word of mouth. “the timing was crucial and the response was tremendous,” he says. “We new graffiti artists wouldn't be in the Hamptons in August like other artists.”

The gorilla reference says Red Spot, is a parody on “guerilla” would be more descriptive of the exhibiting artists. “We decided to do a parody on it,” he says. “The whole Lower East Side is a parody of the art World.”

Artists in the Gorilla Show include: Lawren Hancher who specializes in painted food “fragments”; Linus Coraggio with his 3-D graffiti;” and Scot Borofsky and Robin Vanarsdol both of who work on large murals in the area.

Hancher's multicolored wood fragments are done much in the spirit of Red Spot's masks and she deposits hundreds of them at various places in the city with the hope that people will take them home.

“They just sort of appear,” says Hancher as she places one of her fragments on a ledge near the Avenue B Gallery. “I like the ambiguity. I love street art but I'm not at the point where I can take a spray can and make it permanent.”

Linus Coraggio has an untitled 3-D graffiti piece composed of painted wood and metal attached to one of his favorite props, a city bus stop sign pole, directly across from the gallery. He has been bolting them to similar poles throughout the city over the last two years. His work is often removed by enthusiastic street art collectors but Coraggio says he bolts them to insure some degree of permanence.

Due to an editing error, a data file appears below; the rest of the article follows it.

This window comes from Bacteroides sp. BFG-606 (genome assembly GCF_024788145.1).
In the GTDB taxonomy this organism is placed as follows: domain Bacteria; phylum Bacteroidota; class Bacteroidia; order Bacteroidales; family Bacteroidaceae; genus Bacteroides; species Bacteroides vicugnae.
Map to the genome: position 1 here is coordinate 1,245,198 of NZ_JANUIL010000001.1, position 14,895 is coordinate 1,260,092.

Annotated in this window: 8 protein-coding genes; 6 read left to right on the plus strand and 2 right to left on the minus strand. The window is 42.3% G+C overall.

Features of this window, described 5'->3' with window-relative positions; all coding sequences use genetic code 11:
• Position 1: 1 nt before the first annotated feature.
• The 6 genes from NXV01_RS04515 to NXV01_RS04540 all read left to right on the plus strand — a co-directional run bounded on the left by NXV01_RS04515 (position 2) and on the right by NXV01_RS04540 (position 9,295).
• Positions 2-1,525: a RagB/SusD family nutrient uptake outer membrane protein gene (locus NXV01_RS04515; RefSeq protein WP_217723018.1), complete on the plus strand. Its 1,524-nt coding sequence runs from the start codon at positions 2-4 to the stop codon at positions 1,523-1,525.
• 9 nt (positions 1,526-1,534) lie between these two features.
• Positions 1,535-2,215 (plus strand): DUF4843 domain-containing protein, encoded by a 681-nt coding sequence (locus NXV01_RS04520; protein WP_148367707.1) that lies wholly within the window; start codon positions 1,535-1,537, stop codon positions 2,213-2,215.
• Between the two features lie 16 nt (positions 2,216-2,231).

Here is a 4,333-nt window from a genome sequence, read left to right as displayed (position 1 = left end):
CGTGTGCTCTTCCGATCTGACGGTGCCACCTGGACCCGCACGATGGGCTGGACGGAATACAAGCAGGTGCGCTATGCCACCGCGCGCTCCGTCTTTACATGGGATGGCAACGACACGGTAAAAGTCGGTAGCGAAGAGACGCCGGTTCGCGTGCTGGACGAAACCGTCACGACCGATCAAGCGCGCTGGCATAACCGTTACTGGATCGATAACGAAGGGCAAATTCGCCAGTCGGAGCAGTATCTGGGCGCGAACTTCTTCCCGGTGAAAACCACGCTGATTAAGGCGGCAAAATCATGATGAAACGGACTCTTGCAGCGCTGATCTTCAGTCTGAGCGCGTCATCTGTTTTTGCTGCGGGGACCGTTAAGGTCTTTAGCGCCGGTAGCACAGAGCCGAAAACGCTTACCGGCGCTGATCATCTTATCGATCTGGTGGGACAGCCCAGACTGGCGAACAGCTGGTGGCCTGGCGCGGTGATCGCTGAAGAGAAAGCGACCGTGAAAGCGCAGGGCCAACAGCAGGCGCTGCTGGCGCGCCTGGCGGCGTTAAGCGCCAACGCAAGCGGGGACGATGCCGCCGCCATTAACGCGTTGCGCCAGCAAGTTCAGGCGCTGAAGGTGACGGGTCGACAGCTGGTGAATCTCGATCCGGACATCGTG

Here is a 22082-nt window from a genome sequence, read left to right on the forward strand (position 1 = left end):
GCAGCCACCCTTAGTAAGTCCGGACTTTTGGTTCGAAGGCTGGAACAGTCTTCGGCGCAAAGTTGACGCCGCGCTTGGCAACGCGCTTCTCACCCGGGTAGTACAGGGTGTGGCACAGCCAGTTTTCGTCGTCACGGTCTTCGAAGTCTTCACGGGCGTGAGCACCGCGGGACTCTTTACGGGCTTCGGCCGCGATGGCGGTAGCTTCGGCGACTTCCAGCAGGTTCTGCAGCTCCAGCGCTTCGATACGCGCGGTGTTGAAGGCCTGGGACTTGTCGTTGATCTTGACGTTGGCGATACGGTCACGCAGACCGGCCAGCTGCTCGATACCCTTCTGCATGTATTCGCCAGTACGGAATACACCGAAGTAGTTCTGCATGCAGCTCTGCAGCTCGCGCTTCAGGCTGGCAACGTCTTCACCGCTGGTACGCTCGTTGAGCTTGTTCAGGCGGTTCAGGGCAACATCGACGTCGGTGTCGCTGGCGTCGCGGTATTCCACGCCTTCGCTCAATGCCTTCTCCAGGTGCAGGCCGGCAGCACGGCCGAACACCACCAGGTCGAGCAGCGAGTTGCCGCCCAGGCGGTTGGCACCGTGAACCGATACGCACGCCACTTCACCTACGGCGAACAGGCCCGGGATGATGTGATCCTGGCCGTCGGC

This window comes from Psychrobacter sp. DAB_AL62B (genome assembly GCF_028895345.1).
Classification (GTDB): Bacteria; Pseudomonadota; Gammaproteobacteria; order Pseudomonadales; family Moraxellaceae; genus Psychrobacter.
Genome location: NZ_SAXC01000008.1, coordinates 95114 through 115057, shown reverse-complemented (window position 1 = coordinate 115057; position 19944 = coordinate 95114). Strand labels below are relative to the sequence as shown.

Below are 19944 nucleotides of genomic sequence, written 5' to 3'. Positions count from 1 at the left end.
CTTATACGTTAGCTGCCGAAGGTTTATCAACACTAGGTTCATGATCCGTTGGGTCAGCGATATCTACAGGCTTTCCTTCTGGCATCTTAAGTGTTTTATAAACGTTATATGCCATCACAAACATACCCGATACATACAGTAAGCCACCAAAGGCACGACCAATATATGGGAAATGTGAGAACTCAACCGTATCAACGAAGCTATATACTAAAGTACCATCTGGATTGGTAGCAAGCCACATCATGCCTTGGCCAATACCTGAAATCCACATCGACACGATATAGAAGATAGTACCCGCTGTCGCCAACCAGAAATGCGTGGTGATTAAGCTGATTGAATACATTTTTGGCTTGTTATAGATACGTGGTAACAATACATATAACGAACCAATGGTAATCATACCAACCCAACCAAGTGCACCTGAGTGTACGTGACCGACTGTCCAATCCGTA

“I always attract a crowd when I'm doing it,” he says. “I've been using a hatchet in case anyone gets too weird and I pretend I'm going to hit them but I never do.”

Scot Borofsky likes to think big and his “Pattern Walk” of 20 murals representing over a year's work on a dilapidated block near 6th St. and Ave. C is a good example

Pattern Walk is based on Borofsky's studies of Pre-Columbian art and its lower East side setting reinforces that theme. “They are based on things found in Columbian ruins,” he said last week as he stood beside a mural called “Monkey and the Mushroom,” “These are urban ruins.”

The “monkey and Mushroom,” like many such street scenes, has a modern message of its own with the monkey representing evolution and the mushroom and atomic explosion. “It represents where we assume we came from to where we assume we're going to end,” he says.

Several wall sections of abandoned buildings were left purposely untouched by Borofsky who hopes other artists will come in and compliment his work with their own art. “Wear your crash helmet and do something decadent,” he advises.